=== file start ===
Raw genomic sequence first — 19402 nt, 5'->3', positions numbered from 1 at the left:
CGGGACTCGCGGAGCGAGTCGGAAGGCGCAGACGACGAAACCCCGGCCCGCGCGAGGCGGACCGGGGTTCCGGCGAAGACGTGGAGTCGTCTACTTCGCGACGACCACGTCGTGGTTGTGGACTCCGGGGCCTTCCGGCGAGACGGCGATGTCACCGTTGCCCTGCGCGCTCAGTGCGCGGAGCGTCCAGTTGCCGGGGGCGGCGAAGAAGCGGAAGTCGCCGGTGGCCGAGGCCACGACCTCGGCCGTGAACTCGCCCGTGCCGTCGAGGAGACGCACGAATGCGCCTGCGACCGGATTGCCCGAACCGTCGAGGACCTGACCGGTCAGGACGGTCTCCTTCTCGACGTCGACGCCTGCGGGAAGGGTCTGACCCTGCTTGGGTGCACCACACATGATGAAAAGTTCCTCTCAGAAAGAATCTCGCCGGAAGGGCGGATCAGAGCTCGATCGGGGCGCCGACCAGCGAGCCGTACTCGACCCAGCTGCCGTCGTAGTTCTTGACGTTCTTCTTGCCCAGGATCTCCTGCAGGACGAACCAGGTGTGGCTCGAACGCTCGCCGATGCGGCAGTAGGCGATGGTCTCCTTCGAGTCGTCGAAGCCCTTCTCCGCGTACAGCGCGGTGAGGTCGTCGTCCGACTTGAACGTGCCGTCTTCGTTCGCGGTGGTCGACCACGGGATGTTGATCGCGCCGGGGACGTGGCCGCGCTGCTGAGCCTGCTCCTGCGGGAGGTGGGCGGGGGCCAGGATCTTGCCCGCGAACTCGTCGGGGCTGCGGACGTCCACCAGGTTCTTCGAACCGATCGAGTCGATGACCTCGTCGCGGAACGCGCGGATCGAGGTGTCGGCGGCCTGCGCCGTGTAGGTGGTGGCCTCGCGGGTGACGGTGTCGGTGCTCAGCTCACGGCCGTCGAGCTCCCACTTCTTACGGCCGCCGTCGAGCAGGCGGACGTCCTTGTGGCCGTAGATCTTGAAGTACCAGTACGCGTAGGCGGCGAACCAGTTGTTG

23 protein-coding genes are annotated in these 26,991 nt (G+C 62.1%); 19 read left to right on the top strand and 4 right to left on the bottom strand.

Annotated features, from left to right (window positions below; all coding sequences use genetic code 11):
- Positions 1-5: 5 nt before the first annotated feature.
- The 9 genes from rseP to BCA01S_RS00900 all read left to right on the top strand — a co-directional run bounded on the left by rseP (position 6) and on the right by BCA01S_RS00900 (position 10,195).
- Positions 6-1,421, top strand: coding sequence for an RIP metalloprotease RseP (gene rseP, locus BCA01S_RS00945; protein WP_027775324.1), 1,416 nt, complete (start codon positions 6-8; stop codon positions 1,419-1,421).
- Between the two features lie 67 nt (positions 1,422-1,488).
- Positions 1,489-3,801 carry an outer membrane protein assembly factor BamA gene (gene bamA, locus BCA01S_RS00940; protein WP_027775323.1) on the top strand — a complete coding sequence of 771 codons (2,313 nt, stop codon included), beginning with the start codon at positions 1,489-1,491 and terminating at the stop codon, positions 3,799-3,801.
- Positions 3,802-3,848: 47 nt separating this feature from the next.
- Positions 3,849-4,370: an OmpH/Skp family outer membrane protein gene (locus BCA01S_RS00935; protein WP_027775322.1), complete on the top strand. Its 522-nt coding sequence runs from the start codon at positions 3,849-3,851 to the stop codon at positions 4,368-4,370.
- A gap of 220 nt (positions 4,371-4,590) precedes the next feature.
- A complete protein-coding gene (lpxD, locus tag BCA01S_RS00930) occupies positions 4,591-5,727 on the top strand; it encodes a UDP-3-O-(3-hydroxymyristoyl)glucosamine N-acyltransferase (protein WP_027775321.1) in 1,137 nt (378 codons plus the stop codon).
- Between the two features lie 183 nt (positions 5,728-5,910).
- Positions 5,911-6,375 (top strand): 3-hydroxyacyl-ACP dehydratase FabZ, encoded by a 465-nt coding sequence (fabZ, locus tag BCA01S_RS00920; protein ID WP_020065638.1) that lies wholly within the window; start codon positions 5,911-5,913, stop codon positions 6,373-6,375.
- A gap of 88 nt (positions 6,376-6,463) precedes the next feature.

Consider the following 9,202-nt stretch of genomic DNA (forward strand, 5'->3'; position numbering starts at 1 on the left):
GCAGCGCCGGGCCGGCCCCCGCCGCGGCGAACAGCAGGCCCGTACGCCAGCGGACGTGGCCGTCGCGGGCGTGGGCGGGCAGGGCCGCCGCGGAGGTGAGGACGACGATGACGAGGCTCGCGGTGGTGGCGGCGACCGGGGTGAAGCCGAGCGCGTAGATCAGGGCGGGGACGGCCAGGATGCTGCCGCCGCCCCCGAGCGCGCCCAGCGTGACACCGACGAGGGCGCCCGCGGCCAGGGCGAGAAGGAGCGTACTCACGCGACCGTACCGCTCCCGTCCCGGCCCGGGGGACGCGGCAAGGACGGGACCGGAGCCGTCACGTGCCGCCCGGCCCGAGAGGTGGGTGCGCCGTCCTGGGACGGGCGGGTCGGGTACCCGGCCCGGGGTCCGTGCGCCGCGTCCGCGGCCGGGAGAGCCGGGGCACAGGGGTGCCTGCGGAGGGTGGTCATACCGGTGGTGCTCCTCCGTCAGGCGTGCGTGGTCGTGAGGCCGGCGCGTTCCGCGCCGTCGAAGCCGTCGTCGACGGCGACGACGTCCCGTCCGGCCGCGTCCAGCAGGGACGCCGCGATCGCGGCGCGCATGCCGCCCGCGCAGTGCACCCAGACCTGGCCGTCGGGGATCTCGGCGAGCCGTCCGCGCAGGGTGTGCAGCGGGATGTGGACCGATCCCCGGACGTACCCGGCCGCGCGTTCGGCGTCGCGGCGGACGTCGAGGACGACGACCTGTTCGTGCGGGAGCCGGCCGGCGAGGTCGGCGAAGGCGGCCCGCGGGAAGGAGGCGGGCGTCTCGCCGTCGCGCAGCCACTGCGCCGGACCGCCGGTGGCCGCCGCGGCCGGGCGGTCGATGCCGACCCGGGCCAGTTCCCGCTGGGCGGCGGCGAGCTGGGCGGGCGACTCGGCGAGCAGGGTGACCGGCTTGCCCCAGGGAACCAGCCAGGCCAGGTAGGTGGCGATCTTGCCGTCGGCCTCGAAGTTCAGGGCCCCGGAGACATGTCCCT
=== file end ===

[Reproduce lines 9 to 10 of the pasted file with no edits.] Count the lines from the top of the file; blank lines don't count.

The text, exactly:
- Positions 1,489-3,801 carry an outer membrane protein assembly factor BamA gene (gene bamA, locus BCA01S_RS00940; protein WP_027775323.1) on the top strand — a complete coding sequence of 771 codons (2,313 nt, stop codon included), beginning with the start codon at positions 1,489-1,491 and terminating at the stop codon, positions 3,799-3,801.
- Positions 3,802-3,848: 47 nt separating this feature from the next.